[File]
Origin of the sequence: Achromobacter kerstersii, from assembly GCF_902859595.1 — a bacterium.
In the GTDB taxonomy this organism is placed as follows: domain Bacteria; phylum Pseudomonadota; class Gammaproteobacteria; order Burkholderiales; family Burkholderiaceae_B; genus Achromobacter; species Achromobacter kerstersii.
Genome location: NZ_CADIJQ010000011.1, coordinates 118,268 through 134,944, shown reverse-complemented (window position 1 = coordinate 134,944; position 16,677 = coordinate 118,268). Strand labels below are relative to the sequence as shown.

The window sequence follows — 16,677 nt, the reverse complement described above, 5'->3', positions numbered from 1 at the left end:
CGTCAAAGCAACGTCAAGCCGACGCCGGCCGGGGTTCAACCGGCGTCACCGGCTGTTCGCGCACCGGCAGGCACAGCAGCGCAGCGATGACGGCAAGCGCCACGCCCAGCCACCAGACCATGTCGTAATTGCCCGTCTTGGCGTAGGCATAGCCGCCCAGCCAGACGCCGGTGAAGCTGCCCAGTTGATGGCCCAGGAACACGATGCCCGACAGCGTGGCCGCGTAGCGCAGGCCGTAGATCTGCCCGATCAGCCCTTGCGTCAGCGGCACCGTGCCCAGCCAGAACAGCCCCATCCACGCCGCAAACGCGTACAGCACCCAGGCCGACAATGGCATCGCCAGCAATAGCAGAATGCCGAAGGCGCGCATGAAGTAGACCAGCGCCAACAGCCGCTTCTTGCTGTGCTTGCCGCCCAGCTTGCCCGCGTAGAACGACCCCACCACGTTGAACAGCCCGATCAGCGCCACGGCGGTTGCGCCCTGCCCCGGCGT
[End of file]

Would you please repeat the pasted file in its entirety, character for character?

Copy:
Origin of the sequence: Achromobacter kerstersii, from assembly GCF_902859595.1 — a bacterium.
In the GTDB taxonomy this organism is placed as follows: domain Bacteria; phylum Pseudomonadota; class Gammaproteobacteria; order Burkholderiales; family Burkholderiaceae_B; genus Achromobacter; species Achromobacter kerstersii.
Genome location: NZ_CADIJQ010000011.1, coordinates 118,268 through 134,944, shown reverse-complemented (window position 1 = coordinate 134,944; position 16,677 = coordinate 118,268). Strand labels below are relative to the sequence as shown.

The window sequence follows — 16,677 nt, the reverse complement described above, 5'->3', positions numbered from 1 at the left end:
CGTCAAAGCAACGTCAAGCCGACGCCGGCCGGGGTTCAACCGGCGTCACCGGCTGTTCGCGCACCGGCAGGCACAGCAGCGCAGCGATGACGGCAAGCGCCACGCCCAGCCACCAGACCATGTCGTAATTGCCCGTCTTGGCGTAGGCATAGCCGCCCAGCCAGACGCCGGTGAAGCTGCCCAGTTGATGGCCCAGGAACACGATGCCCGACAGCGTGGCCGCGTAGCGCAGGCCGTAGATCTGCCCGATCAGCCCTTGCGTCAGCGGCACCGTGCCCAGCCAGAACAGCCCCATCCACGCCGCAAACGCGTACAGCACCCAGGCCGACAATGGCATCGCCAGCAATAGCAGAATGCCGAAGGCGCGCATGAAGTAGACCAGCGCCAACAGCCGCTTCTTGCTGTGCTTGCCGCCCAGCTTGCCCGCGTAGAACGACCCCACCACGTTGAACAGCCCGATCAGCGCCACGGCGGTTGCGCCCTGCCCCGGCGT